Eye-tracking spectacles used to monitor stress among critical care nurses

Researchers have assessed the mental workload of nurses using glasses that track eye movements

checking pulse
Pixabay/fernando zhiminaicela

New research published in Human Factors has explored the mental workload of nurses working in critical care using eye-tracking technology.

A group of 15 intensive care unit nurses wore eye-tracking glasses and wristbands that tracked physiological data during a 12-hour shift.

Eye movement metrics revealed that the initial handoff period was associated with a higher mental workload than other times on shift.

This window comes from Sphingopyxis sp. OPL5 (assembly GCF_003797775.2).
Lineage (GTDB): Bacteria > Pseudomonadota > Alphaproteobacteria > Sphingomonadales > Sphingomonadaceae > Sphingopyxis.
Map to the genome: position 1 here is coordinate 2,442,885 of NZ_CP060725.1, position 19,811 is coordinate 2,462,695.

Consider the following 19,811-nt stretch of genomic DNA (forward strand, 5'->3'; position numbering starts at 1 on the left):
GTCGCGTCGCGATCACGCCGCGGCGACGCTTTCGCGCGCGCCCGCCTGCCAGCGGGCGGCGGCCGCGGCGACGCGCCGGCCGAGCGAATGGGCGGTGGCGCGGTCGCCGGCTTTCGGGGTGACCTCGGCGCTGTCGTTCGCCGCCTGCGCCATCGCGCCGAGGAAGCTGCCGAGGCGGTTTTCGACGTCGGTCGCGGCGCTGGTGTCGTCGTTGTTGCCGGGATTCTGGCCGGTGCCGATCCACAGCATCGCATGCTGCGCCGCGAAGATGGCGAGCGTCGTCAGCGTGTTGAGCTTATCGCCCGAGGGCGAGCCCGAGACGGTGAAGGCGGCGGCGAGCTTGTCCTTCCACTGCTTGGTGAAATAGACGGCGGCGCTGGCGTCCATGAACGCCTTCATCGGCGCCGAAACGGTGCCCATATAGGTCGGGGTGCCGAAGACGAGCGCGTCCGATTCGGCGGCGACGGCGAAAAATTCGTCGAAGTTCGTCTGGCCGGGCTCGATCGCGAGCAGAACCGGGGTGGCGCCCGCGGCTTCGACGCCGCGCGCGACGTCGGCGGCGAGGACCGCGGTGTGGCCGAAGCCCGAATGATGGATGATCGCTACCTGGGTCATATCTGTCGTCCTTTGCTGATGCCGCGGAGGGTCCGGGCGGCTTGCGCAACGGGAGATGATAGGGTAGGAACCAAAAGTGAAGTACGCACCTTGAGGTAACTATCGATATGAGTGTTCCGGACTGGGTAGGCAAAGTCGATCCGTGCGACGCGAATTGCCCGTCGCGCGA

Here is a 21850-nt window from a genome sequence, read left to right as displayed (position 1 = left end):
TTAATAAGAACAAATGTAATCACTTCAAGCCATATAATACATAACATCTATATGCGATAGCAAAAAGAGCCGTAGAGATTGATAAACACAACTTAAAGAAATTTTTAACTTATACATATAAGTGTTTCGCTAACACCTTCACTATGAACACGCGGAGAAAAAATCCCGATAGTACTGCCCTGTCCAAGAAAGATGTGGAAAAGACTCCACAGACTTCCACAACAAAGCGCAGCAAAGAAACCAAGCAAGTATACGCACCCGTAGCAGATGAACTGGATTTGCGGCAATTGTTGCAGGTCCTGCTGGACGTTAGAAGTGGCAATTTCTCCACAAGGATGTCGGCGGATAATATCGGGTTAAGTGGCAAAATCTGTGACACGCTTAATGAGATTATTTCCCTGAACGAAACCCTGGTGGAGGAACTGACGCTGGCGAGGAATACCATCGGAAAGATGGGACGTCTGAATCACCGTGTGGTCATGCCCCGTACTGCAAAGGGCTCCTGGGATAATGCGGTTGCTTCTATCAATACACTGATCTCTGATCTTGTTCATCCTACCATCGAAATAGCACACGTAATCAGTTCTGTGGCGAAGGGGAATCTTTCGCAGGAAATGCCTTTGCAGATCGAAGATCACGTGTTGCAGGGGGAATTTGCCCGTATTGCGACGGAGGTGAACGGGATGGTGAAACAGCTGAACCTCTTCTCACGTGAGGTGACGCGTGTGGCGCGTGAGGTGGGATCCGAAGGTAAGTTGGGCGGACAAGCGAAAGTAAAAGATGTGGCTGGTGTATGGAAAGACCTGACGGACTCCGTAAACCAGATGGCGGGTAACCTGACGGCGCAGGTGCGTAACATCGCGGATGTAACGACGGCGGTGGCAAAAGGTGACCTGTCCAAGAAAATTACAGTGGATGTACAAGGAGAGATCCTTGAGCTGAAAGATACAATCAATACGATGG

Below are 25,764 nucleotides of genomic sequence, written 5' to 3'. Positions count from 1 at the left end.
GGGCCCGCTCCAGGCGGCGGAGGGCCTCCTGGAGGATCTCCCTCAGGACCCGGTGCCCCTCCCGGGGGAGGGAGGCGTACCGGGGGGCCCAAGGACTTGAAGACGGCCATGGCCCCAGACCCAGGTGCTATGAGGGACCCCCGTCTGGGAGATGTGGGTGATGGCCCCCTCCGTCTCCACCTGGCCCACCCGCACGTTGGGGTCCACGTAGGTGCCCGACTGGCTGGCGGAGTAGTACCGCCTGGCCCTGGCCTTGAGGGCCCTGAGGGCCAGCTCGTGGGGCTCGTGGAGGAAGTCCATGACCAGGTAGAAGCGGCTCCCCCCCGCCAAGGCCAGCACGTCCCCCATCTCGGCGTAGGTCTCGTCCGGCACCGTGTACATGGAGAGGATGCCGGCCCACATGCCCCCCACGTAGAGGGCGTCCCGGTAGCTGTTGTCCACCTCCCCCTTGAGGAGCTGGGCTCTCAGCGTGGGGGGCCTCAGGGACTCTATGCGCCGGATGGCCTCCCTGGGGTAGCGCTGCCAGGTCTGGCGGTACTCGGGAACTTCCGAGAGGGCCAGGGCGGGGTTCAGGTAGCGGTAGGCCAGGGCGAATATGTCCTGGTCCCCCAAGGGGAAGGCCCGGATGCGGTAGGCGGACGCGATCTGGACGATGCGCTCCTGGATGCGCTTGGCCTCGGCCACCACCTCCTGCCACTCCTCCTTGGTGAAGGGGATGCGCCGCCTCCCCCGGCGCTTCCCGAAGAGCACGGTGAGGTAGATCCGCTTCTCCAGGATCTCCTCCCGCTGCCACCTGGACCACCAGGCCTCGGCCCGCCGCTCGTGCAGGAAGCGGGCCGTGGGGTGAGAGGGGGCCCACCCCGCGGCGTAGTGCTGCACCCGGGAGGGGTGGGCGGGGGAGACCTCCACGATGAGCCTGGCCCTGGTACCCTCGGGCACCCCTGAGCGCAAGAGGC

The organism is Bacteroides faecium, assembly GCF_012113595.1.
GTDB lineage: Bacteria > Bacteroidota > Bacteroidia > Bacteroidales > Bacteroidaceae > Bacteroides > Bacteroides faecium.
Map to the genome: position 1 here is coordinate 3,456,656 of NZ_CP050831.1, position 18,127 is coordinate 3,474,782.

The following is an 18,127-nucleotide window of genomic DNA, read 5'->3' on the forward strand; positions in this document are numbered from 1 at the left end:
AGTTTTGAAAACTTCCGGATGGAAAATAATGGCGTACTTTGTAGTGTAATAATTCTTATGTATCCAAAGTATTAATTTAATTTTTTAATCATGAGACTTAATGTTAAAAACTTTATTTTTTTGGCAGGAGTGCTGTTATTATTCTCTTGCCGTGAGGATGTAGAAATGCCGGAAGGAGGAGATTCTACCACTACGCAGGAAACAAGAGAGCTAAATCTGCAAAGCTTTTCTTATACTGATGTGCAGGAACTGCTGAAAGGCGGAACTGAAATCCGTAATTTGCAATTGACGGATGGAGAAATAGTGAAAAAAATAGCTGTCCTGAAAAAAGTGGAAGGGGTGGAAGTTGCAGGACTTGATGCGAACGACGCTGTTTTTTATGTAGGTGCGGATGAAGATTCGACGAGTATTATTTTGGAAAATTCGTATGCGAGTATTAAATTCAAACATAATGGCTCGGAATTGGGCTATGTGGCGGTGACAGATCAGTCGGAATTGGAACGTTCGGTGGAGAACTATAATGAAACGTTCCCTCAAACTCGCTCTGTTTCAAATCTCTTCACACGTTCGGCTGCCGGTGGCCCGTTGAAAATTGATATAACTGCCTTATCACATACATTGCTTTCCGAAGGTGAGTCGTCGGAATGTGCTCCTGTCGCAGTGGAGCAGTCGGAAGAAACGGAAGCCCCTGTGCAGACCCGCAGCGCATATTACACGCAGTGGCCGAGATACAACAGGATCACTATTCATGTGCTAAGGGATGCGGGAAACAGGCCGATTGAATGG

Times of higher stress were connected to shortened fixation and more sporadic gaze behaviour.

The authors highlighted the potential of eye tracking technology to assess changes in stress levels and mental workload over time in an intensive care unit environment.

“A real-time system could be developed for monitoring stress and workload,” the authors shared.

Dr Nima Ahmadi, of the Rensselaer Polytechnic Institute, shared that the research could lead to the development of burnout mitigation systems.

“Outcomes from this and the follow-up studies will elucidate the complexity of care in ICU and its potential impact on patient safety, and provide much-needed support for providers’ mental health,” he said.